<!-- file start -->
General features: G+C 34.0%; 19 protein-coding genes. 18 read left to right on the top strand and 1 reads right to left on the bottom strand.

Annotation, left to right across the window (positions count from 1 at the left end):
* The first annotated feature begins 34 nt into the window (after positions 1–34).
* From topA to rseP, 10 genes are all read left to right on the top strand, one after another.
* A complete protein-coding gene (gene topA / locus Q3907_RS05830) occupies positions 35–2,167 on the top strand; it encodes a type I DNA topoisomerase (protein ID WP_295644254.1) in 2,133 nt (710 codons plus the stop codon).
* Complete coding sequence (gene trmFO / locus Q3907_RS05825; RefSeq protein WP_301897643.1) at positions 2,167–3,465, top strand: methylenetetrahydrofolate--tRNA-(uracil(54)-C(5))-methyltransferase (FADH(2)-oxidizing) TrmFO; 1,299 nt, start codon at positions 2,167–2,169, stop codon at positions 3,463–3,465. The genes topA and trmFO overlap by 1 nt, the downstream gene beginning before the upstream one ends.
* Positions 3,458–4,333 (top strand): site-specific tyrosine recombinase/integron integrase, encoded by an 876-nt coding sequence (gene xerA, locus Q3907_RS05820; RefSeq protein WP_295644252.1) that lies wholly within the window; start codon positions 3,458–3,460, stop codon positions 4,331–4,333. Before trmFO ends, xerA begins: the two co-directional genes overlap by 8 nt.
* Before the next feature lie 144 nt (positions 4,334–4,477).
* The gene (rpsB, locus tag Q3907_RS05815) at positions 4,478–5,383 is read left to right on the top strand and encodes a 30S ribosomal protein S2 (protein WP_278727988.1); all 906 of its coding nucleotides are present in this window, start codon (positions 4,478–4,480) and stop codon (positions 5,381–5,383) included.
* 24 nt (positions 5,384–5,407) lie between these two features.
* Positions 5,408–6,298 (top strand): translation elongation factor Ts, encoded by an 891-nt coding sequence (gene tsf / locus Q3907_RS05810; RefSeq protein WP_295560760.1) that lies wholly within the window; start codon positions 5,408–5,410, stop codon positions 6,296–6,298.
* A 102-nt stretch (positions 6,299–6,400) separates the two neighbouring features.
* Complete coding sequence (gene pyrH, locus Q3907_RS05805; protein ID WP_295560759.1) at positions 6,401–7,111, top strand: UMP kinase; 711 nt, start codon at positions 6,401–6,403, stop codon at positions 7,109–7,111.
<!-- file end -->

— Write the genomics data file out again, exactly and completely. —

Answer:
General features: G+C 34.0%; 19 protein-coding genes. 18 read left to right on the top strand and 1 reads right to left on the bottom strand.

Annotation, left to right across the window (positions count from 1 at the left end):
* The first annotated feature begins 34 nt into the window (after positions 1–34).
* From topA to rseP, 10 genes are all read left to right on the top strand, one after another.
* A complete protein-coding gene (gene topA / locus Q3907_RS05830) occupies positions 35–2,167 on the top strand; it encodes a type I DNA topoisomerase (protein ID WP_295644254.1) in 2,133 nt (710 codons plus the stop codon).
* Complete coding sequence (gene trmFO / locus Q3907_RS05825; RefSeq protein WP_301897643.1) at positions 2,167–3,465, top strand: methylenetetrahydrofolate--tRNA-(uracil(54)-C(5))-methyltransferase (FADH(2)-oxidizing) TrmFO; 1,299 nt, start codon at positions 2,167–2,169, stop codon at positions 3,463–3,465. The genes topA and trmFO overlap by 1 nt, the downstream gene beginning before the upstream one ends.
* Positions 3,458–4,333 (top strand): site-specific tyrosine recombinase/integron integrase, encoded by an 876-nt coding sequence (gene xerA, locus Q3907_RS05820; RefSeq protein WP_295644252.1) that lies wholly within the window; start codon positions 3,458–3,460, stop codon positions 4,331–4,333. Before trmFO ends, xerA begins: the two co-directional genes overlap by 8 nt.
* Before the next feature lie 144 nt (positions 4,334–4,477).
* The gene (rpsB, locus tag Q3907_RS05815) at positions 4,478–5,383 is read left to right on the top strand and encodes a 30S ribosomal protein S2 (protein WP_278727988.1); all 906 of its coding nucleotides are present in this window, start codon (positions 4,478–4,480) and stop codon (positions 5,381–5,383) included.
* 24 nt (positions 5,384–5,407) lie between these two features.
* Positions 5,408–6,298 (top strand): translation elongation factor Ts, encoded by an 891-nt coding sequence (gene tsf / locus Q3907_RS05810; RefSeq protein WP_295560760.1) that lies wholly within the window; start codon positions 5,408–5,410, stop codon positions 6,296–6,298.
* A 102-nt stretch (positions 6,299–6,400) separates the two neighbouring features.
* Complete coding sequence (gene pyrH, locus Q3907_RS05805; protein ID WP_295560759.1) at positions 6,401–7,111, top strand: UMP kinase; 711 nt, start codon at positions 6,401–6,403, stop codon at positions 7,109–7,111.